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The Hall of the Great Plains is closing as of January 27, 2024. For more information, please see this message from Museum President Sean Decatur.
The Hall of the Great Plains focuses on the life of 19th-century Hidatsa, Dakota (Sioux), Cheyenne, Arapaho, Crow, and other nations of the North American Plains.
For many of these societies, bison was the primary source of food as well as materials for clothing and other items. Hunting was a central part of life, and bravery and skill in hunting were highly valued. Nomadic tribes such as the Cheyenne, Arapaho, and Crow relied on horses and followed the migrations of the great herds of bison until settlers drove these animals to near-extinction in the 1880s. Other groups, such as the Hidatsa, hunted bison but also practiced agriculture and established permanent villages.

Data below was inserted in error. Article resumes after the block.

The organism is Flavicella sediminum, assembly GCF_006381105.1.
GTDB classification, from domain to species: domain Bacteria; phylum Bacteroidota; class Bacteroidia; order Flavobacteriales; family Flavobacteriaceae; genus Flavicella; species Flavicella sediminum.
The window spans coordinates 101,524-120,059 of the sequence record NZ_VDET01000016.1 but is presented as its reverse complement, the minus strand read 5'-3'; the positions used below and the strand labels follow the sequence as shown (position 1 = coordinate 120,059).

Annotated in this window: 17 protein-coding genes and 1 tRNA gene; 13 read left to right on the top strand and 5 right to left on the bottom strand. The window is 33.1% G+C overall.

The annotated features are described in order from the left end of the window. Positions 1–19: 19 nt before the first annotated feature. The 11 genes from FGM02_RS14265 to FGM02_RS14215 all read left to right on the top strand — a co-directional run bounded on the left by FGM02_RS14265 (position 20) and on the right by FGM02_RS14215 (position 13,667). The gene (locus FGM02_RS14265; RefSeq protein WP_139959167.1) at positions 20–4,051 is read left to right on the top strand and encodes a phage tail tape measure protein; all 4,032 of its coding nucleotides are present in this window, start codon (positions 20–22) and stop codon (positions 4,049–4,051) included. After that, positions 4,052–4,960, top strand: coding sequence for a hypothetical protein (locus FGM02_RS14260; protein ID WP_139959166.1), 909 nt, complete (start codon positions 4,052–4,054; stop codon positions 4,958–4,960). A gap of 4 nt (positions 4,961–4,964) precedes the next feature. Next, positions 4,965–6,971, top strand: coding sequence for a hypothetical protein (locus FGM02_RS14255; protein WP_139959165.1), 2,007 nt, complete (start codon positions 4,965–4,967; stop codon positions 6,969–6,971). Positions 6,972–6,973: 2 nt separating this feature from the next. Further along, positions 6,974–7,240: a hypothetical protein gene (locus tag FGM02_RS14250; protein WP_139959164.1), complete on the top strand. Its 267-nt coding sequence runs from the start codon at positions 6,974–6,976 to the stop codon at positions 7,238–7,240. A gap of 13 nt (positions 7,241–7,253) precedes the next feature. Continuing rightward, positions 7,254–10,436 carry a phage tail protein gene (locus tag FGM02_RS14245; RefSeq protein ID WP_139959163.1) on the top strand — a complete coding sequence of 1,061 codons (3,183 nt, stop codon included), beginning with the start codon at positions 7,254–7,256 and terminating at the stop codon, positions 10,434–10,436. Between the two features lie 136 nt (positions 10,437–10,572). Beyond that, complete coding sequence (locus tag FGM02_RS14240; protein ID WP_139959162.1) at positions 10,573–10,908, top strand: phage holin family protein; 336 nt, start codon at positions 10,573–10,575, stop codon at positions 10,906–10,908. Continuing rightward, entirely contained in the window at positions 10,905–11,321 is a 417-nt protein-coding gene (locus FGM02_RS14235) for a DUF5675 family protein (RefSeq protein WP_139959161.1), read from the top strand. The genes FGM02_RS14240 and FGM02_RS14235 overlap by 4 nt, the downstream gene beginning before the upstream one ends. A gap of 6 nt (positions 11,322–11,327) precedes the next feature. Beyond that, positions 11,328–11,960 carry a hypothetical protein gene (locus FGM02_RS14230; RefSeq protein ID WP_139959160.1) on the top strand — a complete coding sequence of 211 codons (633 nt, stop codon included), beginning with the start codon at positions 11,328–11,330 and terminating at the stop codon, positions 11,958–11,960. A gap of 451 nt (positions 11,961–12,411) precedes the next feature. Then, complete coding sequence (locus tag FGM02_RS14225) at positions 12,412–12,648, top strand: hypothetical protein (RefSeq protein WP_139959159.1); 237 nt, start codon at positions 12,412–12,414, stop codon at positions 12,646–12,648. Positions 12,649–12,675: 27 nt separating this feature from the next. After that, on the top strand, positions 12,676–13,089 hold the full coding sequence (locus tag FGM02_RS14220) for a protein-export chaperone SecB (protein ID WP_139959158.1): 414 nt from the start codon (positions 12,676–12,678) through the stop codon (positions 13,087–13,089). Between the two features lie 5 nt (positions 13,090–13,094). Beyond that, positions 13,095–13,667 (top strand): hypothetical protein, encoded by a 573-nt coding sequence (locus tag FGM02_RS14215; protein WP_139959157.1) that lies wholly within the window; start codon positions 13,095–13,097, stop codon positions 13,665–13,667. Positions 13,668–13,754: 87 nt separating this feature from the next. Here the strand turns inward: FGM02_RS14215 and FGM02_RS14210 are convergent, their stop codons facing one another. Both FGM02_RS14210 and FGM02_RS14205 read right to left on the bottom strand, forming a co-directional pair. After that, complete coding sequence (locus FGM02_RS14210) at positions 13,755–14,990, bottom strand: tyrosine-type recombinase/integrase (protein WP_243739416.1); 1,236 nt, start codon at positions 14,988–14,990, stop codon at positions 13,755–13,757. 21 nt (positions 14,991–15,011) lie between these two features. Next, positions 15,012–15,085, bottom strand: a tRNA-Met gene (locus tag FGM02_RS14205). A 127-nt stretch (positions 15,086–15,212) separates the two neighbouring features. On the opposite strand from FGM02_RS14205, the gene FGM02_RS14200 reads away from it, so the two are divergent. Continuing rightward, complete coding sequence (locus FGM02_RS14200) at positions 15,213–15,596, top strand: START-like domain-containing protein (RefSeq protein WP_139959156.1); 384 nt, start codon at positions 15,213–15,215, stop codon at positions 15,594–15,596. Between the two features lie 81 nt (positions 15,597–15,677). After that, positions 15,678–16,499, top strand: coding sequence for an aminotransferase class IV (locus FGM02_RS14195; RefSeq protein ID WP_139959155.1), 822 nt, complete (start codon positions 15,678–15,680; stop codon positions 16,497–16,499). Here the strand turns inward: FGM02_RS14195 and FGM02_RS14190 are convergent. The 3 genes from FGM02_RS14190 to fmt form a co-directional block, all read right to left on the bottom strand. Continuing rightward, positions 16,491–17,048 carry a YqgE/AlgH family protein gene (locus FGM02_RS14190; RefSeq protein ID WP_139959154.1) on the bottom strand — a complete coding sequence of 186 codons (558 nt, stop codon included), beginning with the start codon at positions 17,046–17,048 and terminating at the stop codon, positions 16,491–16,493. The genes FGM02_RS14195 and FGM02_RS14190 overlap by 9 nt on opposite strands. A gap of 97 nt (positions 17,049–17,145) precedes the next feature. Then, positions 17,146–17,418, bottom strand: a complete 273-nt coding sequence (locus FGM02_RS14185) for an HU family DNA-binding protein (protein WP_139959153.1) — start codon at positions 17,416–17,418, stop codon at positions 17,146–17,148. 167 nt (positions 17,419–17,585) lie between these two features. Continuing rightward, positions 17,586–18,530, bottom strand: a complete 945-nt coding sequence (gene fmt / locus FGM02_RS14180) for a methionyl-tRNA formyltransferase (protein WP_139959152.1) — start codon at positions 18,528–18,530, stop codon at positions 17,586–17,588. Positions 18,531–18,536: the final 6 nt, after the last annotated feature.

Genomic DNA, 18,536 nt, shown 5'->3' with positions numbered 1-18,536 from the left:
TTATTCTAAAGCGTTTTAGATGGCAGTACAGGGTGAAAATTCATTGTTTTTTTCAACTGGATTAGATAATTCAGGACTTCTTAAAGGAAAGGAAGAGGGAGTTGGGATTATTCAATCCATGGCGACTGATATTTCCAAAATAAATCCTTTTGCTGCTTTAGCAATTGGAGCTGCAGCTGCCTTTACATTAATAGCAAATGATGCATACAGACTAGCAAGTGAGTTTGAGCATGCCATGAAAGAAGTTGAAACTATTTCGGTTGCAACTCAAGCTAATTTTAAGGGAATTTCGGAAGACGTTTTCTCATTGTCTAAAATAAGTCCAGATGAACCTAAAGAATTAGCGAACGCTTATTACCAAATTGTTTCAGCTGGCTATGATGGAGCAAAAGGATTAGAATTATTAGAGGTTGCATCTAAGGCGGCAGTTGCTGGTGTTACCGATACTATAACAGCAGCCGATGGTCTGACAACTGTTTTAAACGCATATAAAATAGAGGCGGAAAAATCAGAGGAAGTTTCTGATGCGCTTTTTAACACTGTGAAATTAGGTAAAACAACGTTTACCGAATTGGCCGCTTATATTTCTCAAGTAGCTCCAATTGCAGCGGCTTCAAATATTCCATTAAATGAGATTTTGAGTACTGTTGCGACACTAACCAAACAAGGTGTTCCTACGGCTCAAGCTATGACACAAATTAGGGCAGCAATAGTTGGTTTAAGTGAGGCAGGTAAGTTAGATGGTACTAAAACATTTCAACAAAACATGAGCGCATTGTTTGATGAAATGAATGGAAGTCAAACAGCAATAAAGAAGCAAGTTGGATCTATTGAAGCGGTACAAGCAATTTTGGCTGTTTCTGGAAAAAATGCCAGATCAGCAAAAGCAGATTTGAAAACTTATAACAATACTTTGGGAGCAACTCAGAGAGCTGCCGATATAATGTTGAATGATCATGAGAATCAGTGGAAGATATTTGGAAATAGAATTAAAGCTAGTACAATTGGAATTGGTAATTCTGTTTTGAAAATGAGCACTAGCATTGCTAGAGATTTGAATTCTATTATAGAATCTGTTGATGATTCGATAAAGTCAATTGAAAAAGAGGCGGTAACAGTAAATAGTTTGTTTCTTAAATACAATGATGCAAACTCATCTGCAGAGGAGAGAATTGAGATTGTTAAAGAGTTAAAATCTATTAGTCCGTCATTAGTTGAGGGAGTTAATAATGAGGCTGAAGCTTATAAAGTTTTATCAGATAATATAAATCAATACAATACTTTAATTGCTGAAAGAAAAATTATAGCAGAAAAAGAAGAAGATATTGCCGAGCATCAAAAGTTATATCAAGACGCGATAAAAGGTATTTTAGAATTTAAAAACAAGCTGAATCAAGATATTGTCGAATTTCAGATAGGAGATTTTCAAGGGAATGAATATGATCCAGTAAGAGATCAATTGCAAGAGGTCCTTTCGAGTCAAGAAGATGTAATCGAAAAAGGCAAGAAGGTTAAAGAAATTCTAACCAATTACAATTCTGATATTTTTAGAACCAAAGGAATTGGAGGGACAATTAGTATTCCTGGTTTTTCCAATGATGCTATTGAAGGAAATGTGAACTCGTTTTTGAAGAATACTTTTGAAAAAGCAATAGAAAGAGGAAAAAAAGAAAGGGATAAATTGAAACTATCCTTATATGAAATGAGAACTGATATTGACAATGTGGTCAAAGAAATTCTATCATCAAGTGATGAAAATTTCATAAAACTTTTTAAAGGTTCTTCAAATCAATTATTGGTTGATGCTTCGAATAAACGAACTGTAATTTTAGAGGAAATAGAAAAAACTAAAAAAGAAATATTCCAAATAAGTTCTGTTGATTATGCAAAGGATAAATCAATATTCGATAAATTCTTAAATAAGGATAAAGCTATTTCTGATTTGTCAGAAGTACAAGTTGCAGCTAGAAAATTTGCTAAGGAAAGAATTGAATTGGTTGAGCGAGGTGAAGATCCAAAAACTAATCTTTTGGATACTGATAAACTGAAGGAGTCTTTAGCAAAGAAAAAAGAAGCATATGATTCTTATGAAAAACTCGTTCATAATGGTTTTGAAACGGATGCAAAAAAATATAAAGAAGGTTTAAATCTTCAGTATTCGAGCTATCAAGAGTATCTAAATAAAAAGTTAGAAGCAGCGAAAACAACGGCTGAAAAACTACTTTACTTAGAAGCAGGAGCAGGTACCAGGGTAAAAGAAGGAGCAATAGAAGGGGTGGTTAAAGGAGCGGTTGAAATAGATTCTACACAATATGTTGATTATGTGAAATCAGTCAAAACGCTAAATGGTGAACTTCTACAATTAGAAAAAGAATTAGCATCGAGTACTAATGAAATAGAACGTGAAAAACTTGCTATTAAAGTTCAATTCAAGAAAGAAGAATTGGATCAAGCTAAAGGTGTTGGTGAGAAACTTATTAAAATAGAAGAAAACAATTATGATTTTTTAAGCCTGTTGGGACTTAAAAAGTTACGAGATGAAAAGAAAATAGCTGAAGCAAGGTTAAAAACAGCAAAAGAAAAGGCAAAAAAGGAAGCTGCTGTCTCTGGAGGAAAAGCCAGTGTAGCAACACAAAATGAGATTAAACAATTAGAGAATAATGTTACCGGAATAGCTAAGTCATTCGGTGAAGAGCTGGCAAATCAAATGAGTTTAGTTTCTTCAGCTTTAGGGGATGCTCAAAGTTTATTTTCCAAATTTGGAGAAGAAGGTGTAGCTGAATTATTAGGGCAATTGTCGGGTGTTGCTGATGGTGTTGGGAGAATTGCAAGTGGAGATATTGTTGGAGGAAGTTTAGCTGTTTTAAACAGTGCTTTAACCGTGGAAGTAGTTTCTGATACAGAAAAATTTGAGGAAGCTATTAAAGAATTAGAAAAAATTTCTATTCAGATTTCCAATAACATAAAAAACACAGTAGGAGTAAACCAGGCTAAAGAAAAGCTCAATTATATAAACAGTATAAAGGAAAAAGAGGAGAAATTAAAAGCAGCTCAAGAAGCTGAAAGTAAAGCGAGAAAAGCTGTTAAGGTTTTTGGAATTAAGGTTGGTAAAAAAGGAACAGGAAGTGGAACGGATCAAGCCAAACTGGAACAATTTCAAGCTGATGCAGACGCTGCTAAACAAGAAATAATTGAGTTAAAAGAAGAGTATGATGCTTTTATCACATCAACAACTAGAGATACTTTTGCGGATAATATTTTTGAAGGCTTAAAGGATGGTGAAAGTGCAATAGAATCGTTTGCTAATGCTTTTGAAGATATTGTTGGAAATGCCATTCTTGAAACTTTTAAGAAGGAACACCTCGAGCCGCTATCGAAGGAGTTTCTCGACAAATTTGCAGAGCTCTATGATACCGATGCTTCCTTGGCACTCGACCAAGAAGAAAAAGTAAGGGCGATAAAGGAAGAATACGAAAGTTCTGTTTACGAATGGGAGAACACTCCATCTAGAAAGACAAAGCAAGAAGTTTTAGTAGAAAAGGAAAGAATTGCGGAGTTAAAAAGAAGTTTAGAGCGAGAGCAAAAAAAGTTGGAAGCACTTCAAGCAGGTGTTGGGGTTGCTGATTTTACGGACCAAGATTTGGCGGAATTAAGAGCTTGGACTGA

This hall highlights military and ceremonial societies, which played an important role, as well as games, weapons, and agricultural tools. Distinctive clothing of the Cree, Cheyenne, Assiniboine, Crow, and others is also featured, in addition to different housing styles that include a Blackfoot teepee, a Wichita great house, and a Hidatsa earth lodge.